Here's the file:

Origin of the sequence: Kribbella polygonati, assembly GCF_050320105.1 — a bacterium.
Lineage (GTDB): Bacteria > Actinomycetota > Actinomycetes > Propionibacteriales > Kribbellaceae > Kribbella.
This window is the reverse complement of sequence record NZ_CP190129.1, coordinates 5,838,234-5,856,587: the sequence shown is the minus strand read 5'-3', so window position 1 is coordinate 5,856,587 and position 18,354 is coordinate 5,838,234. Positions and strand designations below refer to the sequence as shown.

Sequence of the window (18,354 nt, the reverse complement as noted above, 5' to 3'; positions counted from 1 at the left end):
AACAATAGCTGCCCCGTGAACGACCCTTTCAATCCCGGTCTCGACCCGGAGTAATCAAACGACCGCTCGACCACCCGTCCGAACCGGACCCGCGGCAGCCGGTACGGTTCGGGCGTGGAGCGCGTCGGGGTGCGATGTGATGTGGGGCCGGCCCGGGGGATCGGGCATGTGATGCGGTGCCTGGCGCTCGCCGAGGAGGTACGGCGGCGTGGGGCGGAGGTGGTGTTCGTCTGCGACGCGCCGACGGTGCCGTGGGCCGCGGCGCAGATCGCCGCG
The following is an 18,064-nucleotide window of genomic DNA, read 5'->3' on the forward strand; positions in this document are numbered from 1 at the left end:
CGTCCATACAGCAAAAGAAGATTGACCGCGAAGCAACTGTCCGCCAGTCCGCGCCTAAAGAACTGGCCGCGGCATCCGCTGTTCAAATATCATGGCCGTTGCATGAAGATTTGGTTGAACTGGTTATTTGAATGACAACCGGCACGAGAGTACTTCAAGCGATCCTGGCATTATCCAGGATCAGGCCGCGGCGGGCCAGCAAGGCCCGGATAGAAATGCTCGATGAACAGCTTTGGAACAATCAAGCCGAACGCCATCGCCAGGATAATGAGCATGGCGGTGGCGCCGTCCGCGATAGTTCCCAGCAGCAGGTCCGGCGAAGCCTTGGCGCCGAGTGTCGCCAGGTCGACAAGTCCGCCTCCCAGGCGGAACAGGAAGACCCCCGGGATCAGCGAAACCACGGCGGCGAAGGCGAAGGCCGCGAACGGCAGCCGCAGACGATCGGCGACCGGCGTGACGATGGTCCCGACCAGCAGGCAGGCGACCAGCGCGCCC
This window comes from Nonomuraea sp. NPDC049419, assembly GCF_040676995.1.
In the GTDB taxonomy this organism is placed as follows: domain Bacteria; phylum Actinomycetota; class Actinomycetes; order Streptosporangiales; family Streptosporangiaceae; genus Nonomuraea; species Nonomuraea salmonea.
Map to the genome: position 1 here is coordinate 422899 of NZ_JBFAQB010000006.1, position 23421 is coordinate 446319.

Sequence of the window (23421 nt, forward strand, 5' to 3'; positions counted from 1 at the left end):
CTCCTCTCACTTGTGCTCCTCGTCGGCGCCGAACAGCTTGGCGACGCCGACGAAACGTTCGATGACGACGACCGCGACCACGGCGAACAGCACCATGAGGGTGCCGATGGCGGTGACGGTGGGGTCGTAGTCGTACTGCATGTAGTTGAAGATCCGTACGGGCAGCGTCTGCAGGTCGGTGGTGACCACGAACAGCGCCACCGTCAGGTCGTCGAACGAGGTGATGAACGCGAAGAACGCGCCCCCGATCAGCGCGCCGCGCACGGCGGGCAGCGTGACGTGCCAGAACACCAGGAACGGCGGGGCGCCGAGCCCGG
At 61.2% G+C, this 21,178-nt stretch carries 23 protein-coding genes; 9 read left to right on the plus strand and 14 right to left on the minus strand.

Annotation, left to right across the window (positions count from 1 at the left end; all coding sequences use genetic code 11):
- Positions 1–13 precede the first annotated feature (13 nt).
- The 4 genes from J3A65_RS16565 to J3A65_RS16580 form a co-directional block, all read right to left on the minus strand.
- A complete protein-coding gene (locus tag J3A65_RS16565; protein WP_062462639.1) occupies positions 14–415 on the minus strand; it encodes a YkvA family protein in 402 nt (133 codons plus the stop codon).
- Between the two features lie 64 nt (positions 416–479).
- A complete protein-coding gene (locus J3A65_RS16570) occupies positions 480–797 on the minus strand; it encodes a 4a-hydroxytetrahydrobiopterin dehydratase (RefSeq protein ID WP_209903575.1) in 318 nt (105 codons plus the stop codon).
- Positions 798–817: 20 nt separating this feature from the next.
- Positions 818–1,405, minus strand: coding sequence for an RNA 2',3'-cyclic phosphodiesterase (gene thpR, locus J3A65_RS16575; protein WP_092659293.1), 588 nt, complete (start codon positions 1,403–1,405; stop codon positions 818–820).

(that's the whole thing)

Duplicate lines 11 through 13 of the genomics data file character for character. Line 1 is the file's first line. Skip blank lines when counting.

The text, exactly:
Sequence of the window (23421 nt, forward strand, 5' to 3'; positions counted from 1 at the left end):
CTCCTCTCACTTGTGCTCCTCGTCGGCGCCGAACAGCTTGGCGACGCCGACGAAACGTTCGATGACGACGACCGCGACCACGGCGAACAGCACCATGAGGGTGCCGATGGCGGTGACGGTGGGGTCGTAGTCGTACTGCATGTAGTTGAAGATCCGTACGGGCAGCGTCTGCAGGTCGGTGGTGACCACGAACAGCGCCACCGTCAGGTCGTCGAACGAGGTGATGAACGCGAAGAACGCGCCCCCGATCAGCGCGCCGCGCACGGCGGGCAGCGTGACGTGCCAGAACACCAGGAACGGCGGGGCGCCGAGCCCGG
At 61.2% G+C, this 21,178-nt stretch carries 23 protein-coding genes; 9 read left to right on the plus strand and 14 right to left on the minus strand.